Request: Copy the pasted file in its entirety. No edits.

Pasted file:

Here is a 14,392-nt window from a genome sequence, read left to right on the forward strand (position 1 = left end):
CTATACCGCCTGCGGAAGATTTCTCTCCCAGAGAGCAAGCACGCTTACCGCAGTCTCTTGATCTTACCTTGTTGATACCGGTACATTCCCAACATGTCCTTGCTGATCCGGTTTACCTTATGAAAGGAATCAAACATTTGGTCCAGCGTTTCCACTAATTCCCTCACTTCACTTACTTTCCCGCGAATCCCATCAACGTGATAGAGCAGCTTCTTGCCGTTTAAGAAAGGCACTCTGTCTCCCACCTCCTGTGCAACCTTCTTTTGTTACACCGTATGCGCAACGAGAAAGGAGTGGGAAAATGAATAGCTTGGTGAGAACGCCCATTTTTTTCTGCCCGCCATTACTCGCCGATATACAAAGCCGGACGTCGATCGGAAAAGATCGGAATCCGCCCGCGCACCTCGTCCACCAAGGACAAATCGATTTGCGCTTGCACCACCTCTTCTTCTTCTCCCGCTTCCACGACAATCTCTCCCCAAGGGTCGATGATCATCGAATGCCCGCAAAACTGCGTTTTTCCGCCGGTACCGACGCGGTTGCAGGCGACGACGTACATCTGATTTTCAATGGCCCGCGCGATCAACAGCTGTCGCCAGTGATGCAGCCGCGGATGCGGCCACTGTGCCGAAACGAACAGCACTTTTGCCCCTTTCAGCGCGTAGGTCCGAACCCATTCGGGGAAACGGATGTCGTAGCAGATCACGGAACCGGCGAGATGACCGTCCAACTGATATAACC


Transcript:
Here is a 14,392-nt window from a genome sequence, read left to right on the forward strand (position 1 = left end):
CTATACCGCCTGCGGAAGATTTCTCTCCCAGAGAGCAAGCACGCTTACCGCAGTCTCTTGATCTTACCTTGTTGATACCGGTACATTCCCAACATGTCCTTGCTGATCCGGTTTACCTTATGAAAGGAATCAAACATTTGGTCCAGCGTTTCCACTAATTCCCTCACTTCACTTACTTTCCCGCGAATCCCATCAACGTGATAGAGCAGCTTCTTGCCGTTTAAGAAAGGCACTCTGTCTCCCACCTCCTGTGCAACCTTCTTTTGTTACACCGTATGCGCAACGAGAAAGGAGTGGGAAAATGAATAGCTTGGTGAGAACGCCCATTTTTTTCTGCCCGCCATTACTCGCCGATATACAAAGCCGGACGTCGATCGGAAAAGATCGGAATCCGCCCGCGCACCTCGTCCACCAAGGACAAATCGATTTGCGCTTGCACCACCTCTTCTTCTTCTCCCGCTTCCACGACAATCTCTCCCCAAGGGTCGATGATCATCGAATGCCCGCAAAACTGCGTTTTTCCGCCGGTACCGACGCGGTTGCAGGCGACGACGTACATCTGATTTTCAATGGCCCGCGCGATCAACAGCTGTCGCCAGTGATGCAGCCGCGGATGCGGCCACTGTGCCGAAACGAACAGCACTTTTGCCCCTTTCAGCGCGTAGGTCCGAACCCATTCGGGGAAACGGATGTCGTAGCAGATCACGGAACCGGCGAGATGACCGTCCAACTGATATAACC